Drivetrain

Other manufacturers are more effectively transferring generated power to the work cycle. Dana offers its new Spicer four-speed, 800 Nm torque, HSR08 power shuttle transmission, for telehandlers with engines up to 88 kW. New, too, is the model 114 front axle, which completes the US-based company's range for 3 to 50 tonne front-end loaders.

For heavy-duty, off-road mining applications is Dana's Spicer Hercules 37R axle. It features a rigid, three-piece support, as well as “extra-capacity” wheel-end bearings and heavy section components to accommodate a wide range of payloads, tracks, tyres, and chain combinations.

ZF has a new hydrostatic transmission for equipment up to 9,5 tonnes: the HC 85. It provides continuously variable vehicle speeds up to 42 km/h and offers improved mechanical efficiencies, says the company, leading to fuel savings.

It has also created a new generation of its Ecomix CML 10 (Concrete Mixer Lowspeed) product range, for concrete mixers up to 10 m3 drum capacity and transferring an output torque up to 62000 Nm. The company says they are -50% shorter, -20% lighter, tougher, more flexible, quieter and easier to service.

New from Italy's Carraro is an integrated drive train with servo synchro transmission for backhoe loaders. It consists of a 26.22 front axle, the TLB1 servo synchro transmission and a 28.48 rear axle. According to Carraro, the TLB1 offers significant advantages over a power shift transmission, including reduced power loss and a simplified architecture: less components, less complex parts, easier installation, and its TRAX electronic control unit.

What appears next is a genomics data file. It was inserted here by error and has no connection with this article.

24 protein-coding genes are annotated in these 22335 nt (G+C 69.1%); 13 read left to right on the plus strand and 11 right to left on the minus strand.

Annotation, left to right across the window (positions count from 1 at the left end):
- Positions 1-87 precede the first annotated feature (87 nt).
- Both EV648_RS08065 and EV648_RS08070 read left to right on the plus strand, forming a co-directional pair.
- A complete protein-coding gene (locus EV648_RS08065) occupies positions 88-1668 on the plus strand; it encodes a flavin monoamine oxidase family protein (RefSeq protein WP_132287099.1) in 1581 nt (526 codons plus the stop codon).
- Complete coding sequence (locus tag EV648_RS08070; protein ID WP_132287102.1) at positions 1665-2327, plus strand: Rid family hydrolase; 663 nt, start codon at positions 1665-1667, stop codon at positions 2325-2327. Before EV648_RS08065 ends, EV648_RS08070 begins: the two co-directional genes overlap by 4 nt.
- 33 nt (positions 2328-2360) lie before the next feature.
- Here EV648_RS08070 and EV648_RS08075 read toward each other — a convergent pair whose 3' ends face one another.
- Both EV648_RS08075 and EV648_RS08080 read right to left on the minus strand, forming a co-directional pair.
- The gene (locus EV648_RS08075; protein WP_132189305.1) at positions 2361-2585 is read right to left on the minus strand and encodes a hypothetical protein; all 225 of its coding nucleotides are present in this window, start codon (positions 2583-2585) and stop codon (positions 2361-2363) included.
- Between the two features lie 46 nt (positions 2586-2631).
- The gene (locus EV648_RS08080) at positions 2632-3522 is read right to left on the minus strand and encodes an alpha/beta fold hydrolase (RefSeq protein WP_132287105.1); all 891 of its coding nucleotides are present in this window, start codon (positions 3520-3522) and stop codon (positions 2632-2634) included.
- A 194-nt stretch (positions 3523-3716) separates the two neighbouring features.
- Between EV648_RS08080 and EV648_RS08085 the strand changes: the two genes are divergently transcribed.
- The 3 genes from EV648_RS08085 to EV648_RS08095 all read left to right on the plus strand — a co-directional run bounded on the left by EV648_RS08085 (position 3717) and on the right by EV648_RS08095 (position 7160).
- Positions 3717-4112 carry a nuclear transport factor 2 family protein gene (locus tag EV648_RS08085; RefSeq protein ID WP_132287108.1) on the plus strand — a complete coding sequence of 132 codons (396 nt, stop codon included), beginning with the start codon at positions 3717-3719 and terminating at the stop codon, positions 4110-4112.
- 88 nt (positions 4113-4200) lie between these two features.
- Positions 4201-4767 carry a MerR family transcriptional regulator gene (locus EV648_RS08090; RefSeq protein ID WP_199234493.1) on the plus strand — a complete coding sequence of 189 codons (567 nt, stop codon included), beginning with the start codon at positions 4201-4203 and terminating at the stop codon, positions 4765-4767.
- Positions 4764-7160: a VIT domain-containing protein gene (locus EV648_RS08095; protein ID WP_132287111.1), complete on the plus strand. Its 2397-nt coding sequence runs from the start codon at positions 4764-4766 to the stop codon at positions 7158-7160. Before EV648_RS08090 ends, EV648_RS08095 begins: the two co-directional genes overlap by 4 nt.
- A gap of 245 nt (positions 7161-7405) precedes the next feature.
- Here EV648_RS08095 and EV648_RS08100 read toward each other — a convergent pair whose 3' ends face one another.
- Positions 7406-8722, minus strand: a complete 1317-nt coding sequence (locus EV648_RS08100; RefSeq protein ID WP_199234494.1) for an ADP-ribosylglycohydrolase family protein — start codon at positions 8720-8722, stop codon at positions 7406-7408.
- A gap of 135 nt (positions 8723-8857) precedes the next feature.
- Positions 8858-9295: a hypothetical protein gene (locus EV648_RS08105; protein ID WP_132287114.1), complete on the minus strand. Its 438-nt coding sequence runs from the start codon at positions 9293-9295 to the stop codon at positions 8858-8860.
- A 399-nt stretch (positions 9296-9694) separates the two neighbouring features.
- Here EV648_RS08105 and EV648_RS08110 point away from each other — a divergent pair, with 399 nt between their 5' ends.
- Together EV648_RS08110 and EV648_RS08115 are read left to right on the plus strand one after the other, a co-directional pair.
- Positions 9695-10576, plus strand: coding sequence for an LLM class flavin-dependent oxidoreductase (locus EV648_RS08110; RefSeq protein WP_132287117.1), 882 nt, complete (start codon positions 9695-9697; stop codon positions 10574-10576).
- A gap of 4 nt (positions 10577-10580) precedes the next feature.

The Italian company also has a new, F1300 final drive for 600 tonne class mining excavators. It benefits from high-capacity taper roller bearings, improved gear grinding, advanced heat treatment and the use of ductile steel.

Brevini of Italy offers new right-angle gear units for excavator equipment in ratios from 1:75 to 1:660 and power capacities up to 950 kW. The “high power” line combines the performance of its S series planetary gearboxes with the reliability of its Posired series right-angle gearboxes, says the company.

Control Systems

Power and motion must be controlled, of course, and components manufacturers are improving both the precision and flexibility of their offerings.

Rexroth, for example, now allows the replacement of pressure control loops in conventional flow-sharing hydraulic (LUDV) circuits. Its new electro-hydraulic flow matching (EFM) control system generates a signal to adjust pump output at the same time it sends signals to valves. This change in control system concept makes the pump an electro-hydraulic variable displacement pump, not a device in a pressure control loop.

Prolec's new machine control system, the Digmaster Pro, features a graphical user interface and allows use of digital terrain maps (DTM) in different file formats.

The company's ProJob software converts DTM files into Prolec's proprietary .tri format, which are downloaded via USB memory stick into the on-board computer.

The operator can select from a number of different views and camera options, and the auto zoom feature displays the track of the bucket to target line.

Elsewhere, use of the Prolec's pcX-3D controller has been extended to drilling and piling applications. Also an extension, its Liftwatch 5, from the motion control range, has been applied for Kocurek's range of demolition and long-reach excavators to monitor operating envelope use.

Saurer Danfoss' latest version of its GUIDE software, which supports its Plus+1 range of micro controllers, input/output modules, and components, “makes it easier than ever for customers to develop complex control solutions, display and service tools for electro-hydraulic systems, “said Fred Bezat, the company's application software product portfolio manager.